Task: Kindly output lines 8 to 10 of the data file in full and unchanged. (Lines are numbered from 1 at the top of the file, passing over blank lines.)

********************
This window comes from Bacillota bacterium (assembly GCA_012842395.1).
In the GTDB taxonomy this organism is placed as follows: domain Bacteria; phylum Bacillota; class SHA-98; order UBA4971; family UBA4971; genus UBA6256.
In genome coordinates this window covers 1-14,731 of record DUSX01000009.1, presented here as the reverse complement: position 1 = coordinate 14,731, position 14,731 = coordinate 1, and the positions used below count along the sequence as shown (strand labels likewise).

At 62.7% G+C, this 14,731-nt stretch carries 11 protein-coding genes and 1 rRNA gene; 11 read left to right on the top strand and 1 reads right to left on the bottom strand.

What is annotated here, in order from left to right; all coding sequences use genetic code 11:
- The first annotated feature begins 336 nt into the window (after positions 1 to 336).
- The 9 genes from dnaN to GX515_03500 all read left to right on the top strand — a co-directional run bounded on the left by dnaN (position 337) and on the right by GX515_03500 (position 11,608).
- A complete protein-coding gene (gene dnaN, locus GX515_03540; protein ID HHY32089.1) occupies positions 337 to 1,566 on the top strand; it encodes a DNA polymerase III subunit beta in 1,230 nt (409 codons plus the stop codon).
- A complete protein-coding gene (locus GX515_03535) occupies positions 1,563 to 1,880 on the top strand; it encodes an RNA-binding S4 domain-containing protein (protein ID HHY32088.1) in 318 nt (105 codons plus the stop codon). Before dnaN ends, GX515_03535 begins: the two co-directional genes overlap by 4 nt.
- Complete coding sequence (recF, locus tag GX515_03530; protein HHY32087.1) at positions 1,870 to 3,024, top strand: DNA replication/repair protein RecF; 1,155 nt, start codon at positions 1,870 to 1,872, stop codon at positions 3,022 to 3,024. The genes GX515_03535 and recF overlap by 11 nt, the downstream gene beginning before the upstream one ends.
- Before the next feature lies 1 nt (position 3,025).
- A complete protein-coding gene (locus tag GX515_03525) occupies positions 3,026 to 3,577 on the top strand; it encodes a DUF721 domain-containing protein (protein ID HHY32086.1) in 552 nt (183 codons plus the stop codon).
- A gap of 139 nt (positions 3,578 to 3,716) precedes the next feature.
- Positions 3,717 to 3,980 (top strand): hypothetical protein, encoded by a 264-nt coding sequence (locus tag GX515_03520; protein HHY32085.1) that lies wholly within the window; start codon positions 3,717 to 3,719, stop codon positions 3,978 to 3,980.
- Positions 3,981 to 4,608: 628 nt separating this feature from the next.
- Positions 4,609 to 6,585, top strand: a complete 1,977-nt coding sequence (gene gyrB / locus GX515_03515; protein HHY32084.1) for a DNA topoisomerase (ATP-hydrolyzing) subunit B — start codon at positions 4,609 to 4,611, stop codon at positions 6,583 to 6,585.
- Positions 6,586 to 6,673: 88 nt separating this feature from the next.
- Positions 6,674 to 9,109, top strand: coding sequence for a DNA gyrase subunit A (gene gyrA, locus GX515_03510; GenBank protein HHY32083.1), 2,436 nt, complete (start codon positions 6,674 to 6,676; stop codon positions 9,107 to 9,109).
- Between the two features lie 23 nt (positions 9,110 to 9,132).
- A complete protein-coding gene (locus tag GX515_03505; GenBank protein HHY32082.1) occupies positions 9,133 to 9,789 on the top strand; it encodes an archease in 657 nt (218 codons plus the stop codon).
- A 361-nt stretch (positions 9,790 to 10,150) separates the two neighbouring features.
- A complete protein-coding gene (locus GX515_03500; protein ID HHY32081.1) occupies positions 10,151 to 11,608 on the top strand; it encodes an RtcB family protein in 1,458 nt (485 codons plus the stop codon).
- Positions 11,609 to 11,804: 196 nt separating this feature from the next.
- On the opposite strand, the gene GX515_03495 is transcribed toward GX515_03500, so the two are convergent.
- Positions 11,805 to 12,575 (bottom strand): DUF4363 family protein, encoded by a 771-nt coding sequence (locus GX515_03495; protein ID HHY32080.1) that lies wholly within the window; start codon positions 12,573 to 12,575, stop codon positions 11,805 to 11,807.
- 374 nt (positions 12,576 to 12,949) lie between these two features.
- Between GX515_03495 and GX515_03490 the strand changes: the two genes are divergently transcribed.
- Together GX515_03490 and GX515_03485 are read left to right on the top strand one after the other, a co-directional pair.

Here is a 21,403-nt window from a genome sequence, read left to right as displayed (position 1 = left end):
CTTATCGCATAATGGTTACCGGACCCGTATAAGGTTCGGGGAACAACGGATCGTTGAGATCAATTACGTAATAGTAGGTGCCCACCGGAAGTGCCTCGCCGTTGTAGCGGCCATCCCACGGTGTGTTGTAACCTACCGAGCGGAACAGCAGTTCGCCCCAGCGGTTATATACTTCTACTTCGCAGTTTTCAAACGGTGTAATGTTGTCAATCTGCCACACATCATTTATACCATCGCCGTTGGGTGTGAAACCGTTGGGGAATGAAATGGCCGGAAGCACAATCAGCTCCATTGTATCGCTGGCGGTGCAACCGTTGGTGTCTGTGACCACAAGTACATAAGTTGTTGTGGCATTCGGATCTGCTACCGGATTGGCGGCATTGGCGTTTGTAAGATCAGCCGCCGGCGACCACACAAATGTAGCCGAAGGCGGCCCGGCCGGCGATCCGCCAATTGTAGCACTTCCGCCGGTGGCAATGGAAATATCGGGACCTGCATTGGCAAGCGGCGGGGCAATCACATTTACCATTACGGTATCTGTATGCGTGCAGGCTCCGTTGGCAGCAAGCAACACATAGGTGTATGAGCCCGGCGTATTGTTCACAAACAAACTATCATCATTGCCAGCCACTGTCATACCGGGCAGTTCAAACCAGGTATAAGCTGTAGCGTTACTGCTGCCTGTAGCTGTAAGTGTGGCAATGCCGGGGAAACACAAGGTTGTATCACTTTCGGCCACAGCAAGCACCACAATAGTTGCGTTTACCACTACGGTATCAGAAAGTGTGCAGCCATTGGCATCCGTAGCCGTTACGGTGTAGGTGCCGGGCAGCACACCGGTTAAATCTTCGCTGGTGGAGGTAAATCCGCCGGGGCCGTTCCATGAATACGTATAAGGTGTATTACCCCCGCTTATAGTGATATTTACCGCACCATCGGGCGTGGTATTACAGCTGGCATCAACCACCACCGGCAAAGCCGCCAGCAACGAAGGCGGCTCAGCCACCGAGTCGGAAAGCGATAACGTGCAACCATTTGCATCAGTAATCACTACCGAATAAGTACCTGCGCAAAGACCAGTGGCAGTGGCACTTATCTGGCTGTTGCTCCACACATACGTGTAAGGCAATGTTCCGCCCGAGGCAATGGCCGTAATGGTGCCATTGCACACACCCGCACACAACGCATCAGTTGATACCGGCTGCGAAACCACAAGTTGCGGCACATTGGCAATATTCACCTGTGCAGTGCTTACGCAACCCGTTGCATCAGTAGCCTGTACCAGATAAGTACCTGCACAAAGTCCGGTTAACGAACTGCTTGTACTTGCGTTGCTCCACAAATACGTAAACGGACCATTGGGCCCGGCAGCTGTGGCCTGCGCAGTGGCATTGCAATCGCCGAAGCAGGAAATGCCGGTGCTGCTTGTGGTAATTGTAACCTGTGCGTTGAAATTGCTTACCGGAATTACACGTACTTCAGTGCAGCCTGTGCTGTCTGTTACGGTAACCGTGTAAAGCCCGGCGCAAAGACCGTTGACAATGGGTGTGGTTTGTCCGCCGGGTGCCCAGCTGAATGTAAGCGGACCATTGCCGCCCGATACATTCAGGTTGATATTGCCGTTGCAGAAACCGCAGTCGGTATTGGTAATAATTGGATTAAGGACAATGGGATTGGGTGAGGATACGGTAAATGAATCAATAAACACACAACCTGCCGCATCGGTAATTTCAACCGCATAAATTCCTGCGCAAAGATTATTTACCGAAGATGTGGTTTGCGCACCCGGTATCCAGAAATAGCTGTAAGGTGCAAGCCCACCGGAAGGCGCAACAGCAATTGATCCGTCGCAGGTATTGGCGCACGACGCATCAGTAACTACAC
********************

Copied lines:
- A complete protein-coding gene (gene dnaN, locus GX515_03540; protein ID HHY32089.1) occupies positions 337 to 1,566 on the top strand; it encodes a DNA polymerase III subunit beta in 1,230 nt (409 codons plus the stop codon).
- A complete protein-coding gene (locus GX515_03535) occupies positions 1,563 to 1,880 on the top strand; it encodes an RNA-binding S4 domain-containing protein (protein ID HHY32088.1) in 318 nt (105 codons plus the stop codon). Before dnaN ends, GX515_03535 begins: the two co-directional genes overlap by 4 nt.
- Complete coding sequence (recF, locus tag GX515_03530; protein HHY32087.1) at positions 1,870 to 3,024, top strand: DNA replication/repair protein RecF; 1,155 nt, start codon at positions 1,870 to 1,872, stop codon at positions 3,022 to 3,024. The genes GX515_03535 and recF overlap by 11 nt, the downstream gene beginning before the upstream one ends.